Ramsons and Ribeye
While on a walk through the forest, I kept smelling garlic but could not place it exactly in my mind. It was not something I was expecting. "I smell something good, like an herb", I said to Brigitte. "Smells like a shish kebab roasting over a wood fire" she said. We laughed and took one anothers' arms and walked ahead of the men. After a while, the source of our amusement became clear and something different altogether. We were standing in a patch of ramsons in bloom. Ramsons are a European cousin to the ramp, a wild garlicky chive, called ail des ours in French because bears will dig up the ground to get to the roots. I wasn't aware of it at the time, but a little research upon return to the grid tells me wild boars also go crazy over ramsons. With the way they have been completely destroying the field behind the house in the mountains, I think now that maybe I shouldn't have transplanted a few of these into my shade garden.
We've seen the boars' damage over the last few months. Thankfully it stops at the electric fence put up by a farmer in the village. It wasn't until last week, now that sunset isn't until well after 9 pm, that I saw the whole clan.
I will describe the 10 second encounter as briefly as I can. I was in the garden at dusk, giving a few last admiring glances to the pampered residents of our potager, now at home in their beds, beginning to spread their wings. I clipped a bunch of herbs and headed back in. I heard some grunting but thought it was the Tarine cows that have been set regularly in the pasture these past few weeks. They call to one another at the end of the day.
There was a bit more grunting than usual, and it was bordering on a kind of growling, but I didn't pay it much mind. There are some young males in the herd that have begun to act up. So I went to the kitchen to continue my preparations for dinner, to stoke the fire in Bernadette, washing what I'd picked in the garden. Loic took his turn outside and while he was out waging war on slugs, I heard a particular sound that resembled an enormous cow loudly belching, and looked out to the field through the window of the kitchen door.
There, centered perfectly in the frame of the door at some distance, stood a magnificent specimen, jet black, silhouetted with a golden hue from the last vestiges of the setting sun. Large forward set ears perked high, she must have been about the size of one of these young cows, but with the classic beautiful heft that we know to be the wild boar. The light was magical, and my camera was just there, not far. I tried to move slowly and opened the door to compose my shot. She stood perfectly still, looking in my direction and suddenly let out a startling cross between a scream and a groan a nanosecond before bolting in the direction for the woods. At that moment I realized that there were two others, big fat teens about half her size but still fully grown, who had responded to the call and were galloping fast, their fat rumps jiggling, straight for cover. Gone.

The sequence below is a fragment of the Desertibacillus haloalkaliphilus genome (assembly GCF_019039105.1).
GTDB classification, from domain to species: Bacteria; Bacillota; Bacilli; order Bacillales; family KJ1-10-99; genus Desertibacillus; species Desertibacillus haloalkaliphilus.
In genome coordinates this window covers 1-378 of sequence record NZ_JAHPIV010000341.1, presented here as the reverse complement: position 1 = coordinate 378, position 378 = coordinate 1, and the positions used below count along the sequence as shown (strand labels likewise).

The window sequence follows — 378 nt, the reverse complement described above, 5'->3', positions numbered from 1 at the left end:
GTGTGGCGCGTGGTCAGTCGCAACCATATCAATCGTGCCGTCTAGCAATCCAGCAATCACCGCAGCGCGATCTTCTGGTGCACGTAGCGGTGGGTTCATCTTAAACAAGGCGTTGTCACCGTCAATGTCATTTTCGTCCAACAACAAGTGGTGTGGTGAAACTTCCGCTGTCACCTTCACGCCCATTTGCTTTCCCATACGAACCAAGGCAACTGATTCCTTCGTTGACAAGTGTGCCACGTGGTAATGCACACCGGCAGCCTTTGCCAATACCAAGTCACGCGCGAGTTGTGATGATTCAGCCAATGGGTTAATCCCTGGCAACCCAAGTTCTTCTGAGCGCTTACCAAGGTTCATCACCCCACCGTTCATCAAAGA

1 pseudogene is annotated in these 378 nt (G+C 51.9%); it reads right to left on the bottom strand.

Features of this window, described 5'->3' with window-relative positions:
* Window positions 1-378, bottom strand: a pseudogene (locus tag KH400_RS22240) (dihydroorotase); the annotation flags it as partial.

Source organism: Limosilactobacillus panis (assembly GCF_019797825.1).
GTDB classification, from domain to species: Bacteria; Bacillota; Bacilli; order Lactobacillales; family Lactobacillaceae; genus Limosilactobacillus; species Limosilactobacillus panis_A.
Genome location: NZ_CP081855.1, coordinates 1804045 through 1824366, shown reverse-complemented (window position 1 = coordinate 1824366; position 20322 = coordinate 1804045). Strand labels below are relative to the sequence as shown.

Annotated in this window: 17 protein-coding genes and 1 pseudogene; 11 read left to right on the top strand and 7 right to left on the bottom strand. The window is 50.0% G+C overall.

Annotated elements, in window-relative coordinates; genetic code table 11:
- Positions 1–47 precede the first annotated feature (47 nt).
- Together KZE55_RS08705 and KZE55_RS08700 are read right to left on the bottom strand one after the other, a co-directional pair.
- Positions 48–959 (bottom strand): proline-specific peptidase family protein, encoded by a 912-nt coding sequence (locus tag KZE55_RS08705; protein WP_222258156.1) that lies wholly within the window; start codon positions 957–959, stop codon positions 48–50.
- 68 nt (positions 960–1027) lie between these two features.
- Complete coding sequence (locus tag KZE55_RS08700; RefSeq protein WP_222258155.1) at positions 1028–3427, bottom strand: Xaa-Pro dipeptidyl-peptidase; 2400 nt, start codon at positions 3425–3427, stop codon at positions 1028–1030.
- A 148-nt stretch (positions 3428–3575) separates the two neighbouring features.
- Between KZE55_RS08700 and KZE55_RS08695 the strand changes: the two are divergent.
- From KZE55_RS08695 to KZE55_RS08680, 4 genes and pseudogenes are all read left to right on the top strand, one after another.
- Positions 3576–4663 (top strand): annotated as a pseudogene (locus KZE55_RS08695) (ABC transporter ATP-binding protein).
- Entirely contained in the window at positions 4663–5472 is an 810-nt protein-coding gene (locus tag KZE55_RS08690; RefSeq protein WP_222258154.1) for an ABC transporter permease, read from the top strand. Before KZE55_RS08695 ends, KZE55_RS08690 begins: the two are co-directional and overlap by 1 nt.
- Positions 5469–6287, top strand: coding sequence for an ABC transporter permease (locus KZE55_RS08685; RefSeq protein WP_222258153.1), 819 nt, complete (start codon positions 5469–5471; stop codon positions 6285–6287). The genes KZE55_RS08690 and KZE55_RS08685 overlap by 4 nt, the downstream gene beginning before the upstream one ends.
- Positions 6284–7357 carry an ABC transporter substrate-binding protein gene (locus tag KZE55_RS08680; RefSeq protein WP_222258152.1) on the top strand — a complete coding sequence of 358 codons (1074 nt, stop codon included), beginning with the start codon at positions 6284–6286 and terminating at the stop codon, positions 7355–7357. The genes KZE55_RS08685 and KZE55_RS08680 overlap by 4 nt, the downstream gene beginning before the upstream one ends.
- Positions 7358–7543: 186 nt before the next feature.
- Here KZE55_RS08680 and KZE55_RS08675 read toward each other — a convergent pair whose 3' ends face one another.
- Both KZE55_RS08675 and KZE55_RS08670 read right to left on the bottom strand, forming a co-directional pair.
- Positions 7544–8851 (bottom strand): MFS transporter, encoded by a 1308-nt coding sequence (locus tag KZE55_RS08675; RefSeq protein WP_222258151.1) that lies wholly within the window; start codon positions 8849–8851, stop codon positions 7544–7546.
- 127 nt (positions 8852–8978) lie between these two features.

I was reeling in the moment of having finally seen these creatures. I started to leave the house to ask Loic if he had seen them, and then I saw, on the hill from the woods, the big one galloping fast again back towards the house. There is a good distance between the kitchen door and the copse of trees where they sought cover, but I wondered why she was running with such purpose, and stepped back into the kitchen, ready to slam the door if necessary.
In quick movements, she performed what I can only describe as a 3 point turn in less than a second, gesturing with her entire body. It was almost human, like a toss of the head followed by a nimble, almost impossible turn for her sheer heft that said "this way!" Then, from under an apple tree quite close to the kitchen indeed, trotted seven sangliettes, in pairs at first and then a group of three, the size of large tom cats, all fawn colored and striped down their backs, flipping their tails and briskly trotting in single file to follow their mother back into the woods.
We only gathered a little of this wild garlic because I assumed the bounty was never ending from the heady scent we bathed in while we walked arm and arm in the woods. I'd said, "Come on, let's get it from the next patch.", only there wasn't a next patch. By the time we realized it, we were too far into our forest loop to turn back and still have time to get the fire started for dinner.
Flowers, stem and root are all edible and delicious, you can use it all. Since we had only collected a little bit, I carefully washed them while admiring the details of this plant. In retrospect, I valued its scarcity that night, it took on a special value in my mind, like a rare specimen. When you only have a little, your only solution is to be the minimalist and use it in as simple a way as possible. No real advice at my disposal, I followed my instinct, and sliced what we had on the diagonal and put it on the hothouse tomato halves they'd brought from down south, with some coarse sea salt. I wrapped each half in double foil to make sure the herb stayed moist and not too hot, to very lightly steam and soften at the edge of the hickory fire while the cote du boeuf roasted that evening in the garden. I kept reminding my guests to keep their eyes peeled for the sangliers, which I have not seen since our encounter. Add this to my list of foraged herbs in my mountain notebook. It was delicious. We did not need a bushel of ramsons, just a few. Best left in the wild, I think. I know where the patch is.
Labels: Printemps 2010